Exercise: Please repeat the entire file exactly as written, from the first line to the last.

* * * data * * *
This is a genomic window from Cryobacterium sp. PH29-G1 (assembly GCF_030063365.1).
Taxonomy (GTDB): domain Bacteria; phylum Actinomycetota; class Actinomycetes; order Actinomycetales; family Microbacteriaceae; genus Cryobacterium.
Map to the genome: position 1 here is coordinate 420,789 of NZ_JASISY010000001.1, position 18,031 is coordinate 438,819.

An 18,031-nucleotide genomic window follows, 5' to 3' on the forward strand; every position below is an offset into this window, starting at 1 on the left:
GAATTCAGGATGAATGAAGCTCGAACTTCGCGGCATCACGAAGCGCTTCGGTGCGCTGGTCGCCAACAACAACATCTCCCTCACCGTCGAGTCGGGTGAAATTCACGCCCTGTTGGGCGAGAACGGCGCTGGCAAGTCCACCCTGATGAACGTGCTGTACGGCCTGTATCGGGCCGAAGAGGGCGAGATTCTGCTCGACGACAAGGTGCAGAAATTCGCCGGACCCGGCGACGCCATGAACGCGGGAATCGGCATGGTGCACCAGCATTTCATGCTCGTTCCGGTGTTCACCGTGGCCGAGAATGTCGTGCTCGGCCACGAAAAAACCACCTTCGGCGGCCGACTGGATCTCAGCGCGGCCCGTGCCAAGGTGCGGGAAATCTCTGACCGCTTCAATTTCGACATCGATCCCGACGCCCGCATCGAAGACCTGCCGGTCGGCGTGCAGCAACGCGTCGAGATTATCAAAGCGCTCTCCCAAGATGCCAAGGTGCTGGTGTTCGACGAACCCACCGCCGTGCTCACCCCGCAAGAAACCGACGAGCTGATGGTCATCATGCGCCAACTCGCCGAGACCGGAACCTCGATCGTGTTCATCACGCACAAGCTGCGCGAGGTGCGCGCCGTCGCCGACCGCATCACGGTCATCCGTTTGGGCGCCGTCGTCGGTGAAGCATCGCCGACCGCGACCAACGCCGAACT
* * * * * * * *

This is a genomic window from Cryobacterium sp. PH29-G1 (assembly GCF_030063365.1).
Taxonomy (GTDB): domain Bacteria; phylum Actinomycetota; class Actinomycetes; order Actinomycetales; family Microbacteriaceae; genus Cryobacterium.
Map to the genome: position 1 here is coordinate 420,789 of NZ_JASISY010000001.1, position 18,031 is coordinate 438,819.

An 18,031-nucleotide genomic window follows, 5' to 3' on the forward strand; every position below is an offset into this window, starting at 1 on the left:
GAATTCAGGATGAATGAAGCTCGAACTTCGCGGCATCACGAAGCGCTTCGGTGCGCTGGTCGCCAACAACAACATCTCCCTCACCGTCGAGTCGGGTGAAATTCACGCCCTGTTGGGCGAGAACGGCGCTGGCAAGTCCACCCTGATGAACGTGCTGTACGGCCTGTATCGGGCCGAAGAGGGCGAGATTCTGCTCGACGACAAGGTGCAGAAATTCGCCGGACCCGGCGACGCCATGAACGCGGGAATCGGCATGGTGCACCAGCATTTCATGCTCGTTCCGGTGTTCACCGTGGCCGAGAATGTCGTGCTCGGCCACGAAAAAACCACCTTCGGCGGCCGACTGGATCTCAGCGCGGCCCGTGCCAAGGTGCGGGAAATCTCTGACCGCTTCAATTTCGACATCGATCCCGACGCCCGCATCGAAGACCTGCCGGTCGGCGTGCAGCAACGCGTCGAGATTATCAAAGCGCTCTCCCAAGATGCCAAGGTGCTGGTGTTCGACGAACCCACCGCCGTGCTCACCCCGCAAGAAACCGACGAGCTGATGGTCATCATGCGCCAACTCGCCGAGACCGGAACCTCGATCGTGTTCATCACGCACAAGCTGCGCGAGGTGCGCGCCGTCGCCGACCGCATCACGGTCATCCGTTTGGGCGCCGTCGTCGGTGAAGCATCGCCGACCGCGACCAACGCCGAACT